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Sloth haning out

In July 2021, the universally popular sloth was officially designated as a national symbol of Costa Rica. Of all the country’s ideally representative icons, none are more endearing than the loveable slow-moving creature with its somewhat alien appearance and the cute smile. 

People come from all over the world in hopes of seeing sloths in Costa Rica. Not all sloths are alike, but both three-toed and two-toed species are found here. What’s the difference, other than the obvious extra toe? Find out in this Howler article.

With no shortage of interesting and surprising facts about sloths, it’s easy to understand why these engaging creatures captivate the attention of people seeking to view them.

First of all, they really are extremely slow. In fact, their pinnacle pace of 0.25 kph makes them the slowest mammal on the planet.

On many more counts, sloths are among the most extreme animals on the planet, and not just due to the fact they poop only once a week. 

Costa-Rica-Carribbean-Coast-sloth-upside-downArboreal adaptations

Sloths do everything in their tree habitats except poop. They sleep, mate, and even give birth upside down.

And, as you may expect, that calls for some excessive adaptations. They were given unique tendons of their hands, which lock into place. And, together with their long, hooklike fingernails, permit them to hold easily. You would think that hanging upside down would cause a head rush. Their circulatory system incorporates a unique system of values that prevents the pooling of blood within the head.  

Their mission to poop poses the most dangerous times in the life of a sloth. Descending from the tree once a week puts them at extreme risk of attack by predators. The chance they take by moving to the ground needs to count. They lose about 30% of their weight when they go. Leaving their pile is also a call-out for a mate.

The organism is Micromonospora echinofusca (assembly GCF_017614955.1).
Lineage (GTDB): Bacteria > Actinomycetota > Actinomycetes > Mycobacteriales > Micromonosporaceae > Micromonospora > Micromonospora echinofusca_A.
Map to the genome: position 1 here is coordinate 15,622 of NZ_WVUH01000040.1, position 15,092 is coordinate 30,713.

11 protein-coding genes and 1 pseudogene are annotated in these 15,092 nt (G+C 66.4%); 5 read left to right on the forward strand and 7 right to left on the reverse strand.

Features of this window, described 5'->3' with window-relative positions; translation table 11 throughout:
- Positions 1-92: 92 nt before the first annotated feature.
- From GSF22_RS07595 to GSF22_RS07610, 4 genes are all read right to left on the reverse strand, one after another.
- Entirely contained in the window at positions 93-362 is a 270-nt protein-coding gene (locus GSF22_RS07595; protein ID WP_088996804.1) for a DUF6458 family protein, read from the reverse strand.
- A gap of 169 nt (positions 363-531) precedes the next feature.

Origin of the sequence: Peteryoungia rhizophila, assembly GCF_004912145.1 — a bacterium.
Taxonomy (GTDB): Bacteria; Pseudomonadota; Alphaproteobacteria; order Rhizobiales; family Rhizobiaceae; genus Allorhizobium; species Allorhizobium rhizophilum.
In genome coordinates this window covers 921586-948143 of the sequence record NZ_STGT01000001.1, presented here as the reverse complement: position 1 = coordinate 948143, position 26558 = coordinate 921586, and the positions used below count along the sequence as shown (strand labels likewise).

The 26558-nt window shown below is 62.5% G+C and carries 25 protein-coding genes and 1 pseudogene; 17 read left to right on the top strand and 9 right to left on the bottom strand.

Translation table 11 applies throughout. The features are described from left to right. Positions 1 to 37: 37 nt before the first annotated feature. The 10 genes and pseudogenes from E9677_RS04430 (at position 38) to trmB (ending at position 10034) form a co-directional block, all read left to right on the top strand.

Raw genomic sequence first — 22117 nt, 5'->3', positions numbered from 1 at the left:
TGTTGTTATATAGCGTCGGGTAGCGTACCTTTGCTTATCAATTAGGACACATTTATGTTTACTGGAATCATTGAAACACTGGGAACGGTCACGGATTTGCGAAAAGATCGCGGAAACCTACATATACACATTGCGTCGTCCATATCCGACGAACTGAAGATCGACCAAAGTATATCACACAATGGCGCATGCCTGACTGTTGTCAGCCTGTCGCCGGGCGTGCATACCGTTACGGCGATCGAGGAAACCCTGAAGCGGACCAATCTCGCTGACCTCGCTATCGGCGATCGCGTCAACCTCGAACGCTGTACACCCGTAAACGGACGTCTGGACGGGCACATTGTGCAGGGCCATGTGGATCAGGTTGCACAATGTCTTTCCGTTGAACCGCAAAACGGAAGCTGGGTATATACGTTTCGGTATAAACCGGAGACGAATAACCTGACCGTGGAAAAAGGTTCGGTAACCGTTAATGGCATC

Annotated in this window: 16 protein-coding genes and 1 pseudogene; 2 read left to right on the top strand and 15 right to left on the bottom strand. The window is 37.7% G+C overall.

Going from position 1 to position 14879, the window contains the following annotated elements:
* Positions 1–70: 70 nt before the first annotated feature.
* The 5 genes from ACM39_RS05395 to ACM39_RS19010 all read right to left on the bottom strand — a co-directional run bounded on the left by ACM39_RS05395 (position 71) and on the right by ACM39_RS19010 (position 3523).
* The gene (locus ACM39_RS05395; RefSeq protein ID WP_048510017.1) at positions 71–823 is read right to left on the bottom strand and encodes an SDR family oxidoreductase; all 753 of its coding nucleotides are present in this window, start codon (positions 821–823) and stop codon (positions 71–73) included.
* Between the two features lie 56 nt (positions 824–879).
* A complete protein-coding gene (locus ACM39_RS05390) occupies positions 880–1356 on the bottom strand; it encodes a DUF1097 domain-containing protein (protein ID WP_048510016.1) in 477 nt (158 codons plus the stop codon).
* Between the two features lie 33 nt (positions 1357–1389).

Though the sloths look cuddly, their fur is very coarse and harbors its own ecosystem within. Being in the rainforest causes them to be wet much of the time. This causes algae to grow on a sloth’s fur, providing more camouflage in the treetops. Several types of bugs also inhabit their fur, including cockroaches, beetles and a particular moth species only found on a sloth.

A fascinating medical research discovery is that the fungi on a sloth’s fur has properties proven to combat breast cancer cells, and also to prevent malaria.

Discover more fun facts in this related Howler article about zany sloths, published when their national mascot status was still unofficial.

 

Well-deserved honor

The sloth is a worthy recipient of designated national symbol honors. Single-handedly, it may be Costa Rica’s best ambassador to the world, beckoning more tourists to our little gem on the planet. The official designation also augments the importance of sloths being a protected species. Many wonderful groups of people in this country rescue sloths, then rehabilitate and release them if possible. 

Come, enjoy a hike through the forest and you might be lucky enough to see a sloth. High in the tree, the slightest movement will be its giveaway. Otherwise, the ability to blend in so well makes it easy for people to miss seeing sloths. It’s a good idea to hire a knowledgeable guide, who can assist you in spotting them.

Browse howlermag.com’s vast collection of Travel & Adventure articles to discover where sloth sightings are possible, including the “hidden sloth island” of Bijagua Ranas.

Sweet and Slow Sloth Becomes an Official National Symbol

Dulce y lento ..La pereza se convierte en un símbolo nacional oficial

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Best place to see sloths in Costa Rica is Manuel Antonio

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